A federal grand jury has indicted four Indianapolis, IN, men for allegedly operating a heroin distribution ring out of an inner-city auto body shop, prosecutors said April 10, 2014.
The indictment contained charges of conspiracy to distribute a controlled substance against Francisco Javier Perez-Garcia, 36; Mario Vasquez, 26; Agustin Martinez-Acosta, 46; and Jeronimo Lagunes, 27. Perez-Garcia and Vasquez also were charged with conspiracy to distribute methamphetamine, prosecutors said.
The ring sold heroin from Perez-Garcia’s body shop in the Brightwood neighborhood on the near northeast side of Indianapolis, prosecutors said. Customers would phone the body shop to order heroin and Perez-Garcia, Vasquez, and Martinez-Acosta would sell it to them, they said. Prosecutors said they believe the heroin originated in Mexico, California, and Houston, TX.
During a traffic stop of Lagunes’ car March 23, 2014, on Interstate 70 west of Indianapolis, Brownsburg police found more than a kilogram of heroin in a Gucci purse in the rear of the vehicle, prosecutors said. The heroin with a street value of about $100,000 had been destined for the ring to distribute on the east side of Indianapolis.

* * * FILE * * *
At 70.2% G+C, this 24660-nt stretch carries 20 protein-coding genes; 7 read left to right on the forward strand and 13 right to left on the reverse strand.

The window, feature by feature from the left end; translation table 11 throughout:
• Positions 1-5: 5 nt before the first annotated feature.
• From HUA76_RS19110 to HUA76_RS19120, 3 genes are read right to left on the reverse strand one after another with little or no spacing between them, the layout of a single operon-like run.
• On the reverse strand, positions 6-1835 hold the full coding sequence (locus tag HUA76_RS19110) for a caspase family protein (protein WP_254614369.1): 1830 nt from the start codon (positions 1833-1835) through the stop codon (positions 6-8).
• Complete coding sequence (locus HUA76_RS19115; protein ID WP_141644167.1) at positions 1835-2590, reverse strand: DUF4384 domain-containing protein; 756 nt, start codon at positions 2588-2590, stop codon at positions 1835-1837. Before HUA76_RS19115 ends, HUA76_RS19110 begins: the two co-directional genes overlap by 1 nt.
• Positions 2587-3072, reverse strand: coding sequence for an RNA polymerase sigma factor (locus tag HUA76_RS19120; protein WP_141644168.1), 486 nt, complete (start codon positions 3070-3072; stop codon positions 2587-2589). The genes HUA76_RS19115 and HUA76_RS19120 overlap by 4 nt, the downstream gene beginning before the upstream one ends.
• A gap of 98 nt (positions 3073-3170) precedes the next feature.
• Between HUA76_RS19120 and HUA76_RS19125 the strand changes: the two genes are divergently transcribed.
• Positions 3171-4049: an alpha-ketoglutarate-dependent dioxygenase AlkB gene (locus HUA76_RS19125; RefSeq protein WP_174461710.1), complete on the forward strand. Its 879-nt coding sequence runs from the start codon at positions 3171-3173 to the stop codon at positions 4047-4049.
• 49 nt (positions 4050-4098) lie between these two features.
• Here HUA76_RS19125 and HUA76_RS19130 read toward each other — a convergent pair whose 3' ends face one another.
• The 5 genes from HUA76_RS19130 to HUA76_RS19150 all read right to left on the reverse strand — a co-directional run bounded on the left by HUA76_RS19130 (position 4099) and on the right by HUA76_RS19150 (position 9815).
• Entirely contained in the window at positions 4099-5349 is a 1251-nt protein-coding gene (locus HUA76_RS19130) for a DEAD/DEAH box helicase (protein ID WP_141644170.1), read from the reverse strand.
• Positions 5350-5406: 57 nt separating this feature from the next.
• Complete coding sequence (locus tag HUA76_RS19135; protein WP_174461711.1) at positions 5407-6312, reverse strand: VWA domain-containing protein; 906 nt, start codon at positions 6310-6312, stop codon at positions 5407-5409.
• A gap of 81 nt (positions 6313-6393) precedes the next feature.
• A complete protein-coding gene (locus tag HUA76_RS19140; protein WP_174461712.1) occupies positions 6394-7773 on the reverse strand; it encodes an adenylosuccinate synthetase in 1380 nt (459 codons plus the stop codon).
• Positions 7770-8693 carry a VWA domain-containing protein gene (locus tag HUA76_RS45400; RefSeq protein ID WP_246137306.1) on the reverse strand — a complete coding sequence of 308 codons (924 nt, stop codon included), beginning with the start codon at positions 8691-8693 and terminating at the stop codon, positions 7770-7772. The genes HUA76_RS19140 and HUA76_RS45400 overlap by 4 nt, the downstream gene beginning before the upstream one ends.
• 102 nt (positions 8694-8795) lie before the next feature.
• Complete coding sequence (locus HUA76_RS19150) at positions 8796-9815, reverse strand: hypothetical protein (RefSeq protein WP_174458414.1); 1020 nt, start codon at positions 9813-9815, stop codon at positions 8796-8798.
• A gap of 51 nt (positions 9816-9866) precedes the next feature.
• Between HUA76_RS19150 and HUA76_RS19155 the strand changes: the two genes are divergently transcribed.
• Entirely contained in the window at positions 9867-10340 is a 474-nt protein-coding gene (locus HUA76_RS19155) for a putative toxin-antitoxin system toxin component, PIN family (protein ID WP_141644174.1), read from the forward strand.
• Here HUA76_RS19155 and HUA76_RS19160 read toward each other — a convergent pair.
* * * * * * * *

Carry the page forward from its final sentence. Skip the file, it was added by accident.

“Heroin has become the scourge of our community in the past several years,” U.S. attorney Joe Hogsett said. “Few substances are more lethal right now. Heroin has no socio-economic or racial boundary and impacts every corner of our state.”
The Drug Enforcement Administration increased heroin seizures more than threefold between 2008 and 2013, said Dennis Wichern, assistant special agent in charge for Indiana.
The defendants face mandatory minimum sentence of 10 years to life if convicted, prosecutors said. All four men are in federal custody.
A message seeking comment was left for an attorney for Lagunes. Court records did not list attorneys for the other three men.